Zuma’s alleged corruption a major concern for many living in small Cape farming community
President Jacob Zuma’s alleged corrupt activities are the biggest concerns for many living in the small farming town of Grabouw in the Western Cape.
Situated in the Theewaterskloof Municipality‚ which has been under DA rule for the past three municipal terms‚ the area has been dogged by violent service delivery strikes with backyard dwellers demanding land and housing. A new informal settlement has been named Siyanyanzela‚ an isiXhosa word meaning: doing things by force.
One of Siyanyanzela’s residents‚ Duma Mavondo‚ is originally from the rural town of Elliotdale in the former Transkei. He does not like Zuma at all.
“We wanted freedom but we don’t really have it here [in Grabouw] and he doesn’t come here. All we hear is that he is corrupt. We are still interested on how he built Nkandla‚” he said.
Despite this Mavondo said he would still vote for a Zuma-led ANC because he doesn’t want the party to lose power.
Three shack rows away from Mavondo‚ Mathetse Pepenene‚ a 27-year-old‚ was rinsing her clothes under a makeshift communal tap. She has a different view.
“People love Zuma‚ a lot of people love him. I love him [because] he has done a lot for us‚” said Pepenene.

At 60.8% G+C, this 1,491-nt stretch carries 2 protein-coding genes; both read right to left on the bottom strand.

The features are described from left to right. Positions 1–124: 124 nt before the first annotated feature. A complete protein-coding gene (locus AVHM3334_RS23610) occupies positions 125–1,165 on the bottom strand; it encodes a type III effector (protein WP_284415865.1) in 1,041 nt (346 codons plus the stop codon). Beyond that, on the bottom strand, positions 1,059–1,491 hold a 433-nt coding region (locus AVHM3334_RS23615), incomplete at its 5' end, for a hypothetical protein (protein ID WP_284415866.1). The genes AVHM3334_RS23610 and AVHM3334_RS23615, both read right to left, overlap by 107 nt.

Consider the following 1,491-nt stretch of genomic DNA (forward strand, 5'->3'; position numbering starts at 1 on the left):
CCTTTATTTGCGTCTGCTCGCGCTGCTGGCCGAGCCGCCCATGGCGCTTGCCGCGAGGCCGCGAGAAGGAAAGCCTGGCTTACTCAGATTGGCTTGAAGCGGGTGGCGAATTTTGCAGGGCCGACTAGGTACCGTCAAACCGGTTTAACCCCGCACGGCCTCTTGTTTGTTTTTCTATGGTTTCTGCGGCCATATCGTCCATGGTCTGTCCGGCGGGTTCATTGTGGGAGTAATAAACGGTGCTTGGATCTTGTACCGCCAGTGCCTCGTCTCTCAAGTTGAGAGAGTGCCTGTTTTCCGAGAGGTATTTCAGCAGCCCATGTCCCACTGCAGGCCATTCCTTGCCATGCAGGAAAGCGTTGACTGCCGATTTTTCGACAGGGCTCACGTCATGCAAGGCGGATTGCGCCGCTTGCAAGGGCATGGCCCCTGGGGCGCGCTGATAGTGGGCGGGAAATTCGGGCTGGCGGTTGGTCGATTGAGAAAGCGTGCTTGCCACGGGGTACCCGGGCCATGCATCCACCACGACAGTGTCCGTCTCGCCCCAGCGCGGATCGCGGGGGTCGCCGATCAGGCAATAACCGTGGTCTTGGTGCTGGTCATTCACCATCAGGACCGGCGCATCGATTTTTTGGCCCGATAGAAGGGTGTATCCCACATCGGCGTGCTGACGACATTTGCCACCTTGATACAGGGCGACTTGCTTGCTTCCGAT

Naniwe Saki‚ 63‚ said she too doesn’t have a problem with Zuma: “As long as I am getting my old age grant money. I hear about corruption but that doesn’t affect me.”
But farm worker Ralph Wilson believes it is time for change.
“It’s time for him to go ...he is messing up the whole country‚ man‚” said Wilson.
Another farmworker‚ William Ruiters‚ said both Zuma and the ANC are no good. Neither are dealing with the issues related to farmworkers‚ yet they show up during election time to garner votes.
Jacob Olyn believes Zuma only looks after himself and not the people of South Africa.
In his opinion Nelson Mandela was a hero and South Africa’s best president.
Said Olyn: “Mandela was number one ...Zuma‚ number 10 or number 11.”
Would you like to comment on this article or view other readers' comments? Register (it’s quick and free) or sign in now.
Please read our Comment Policy before commenting.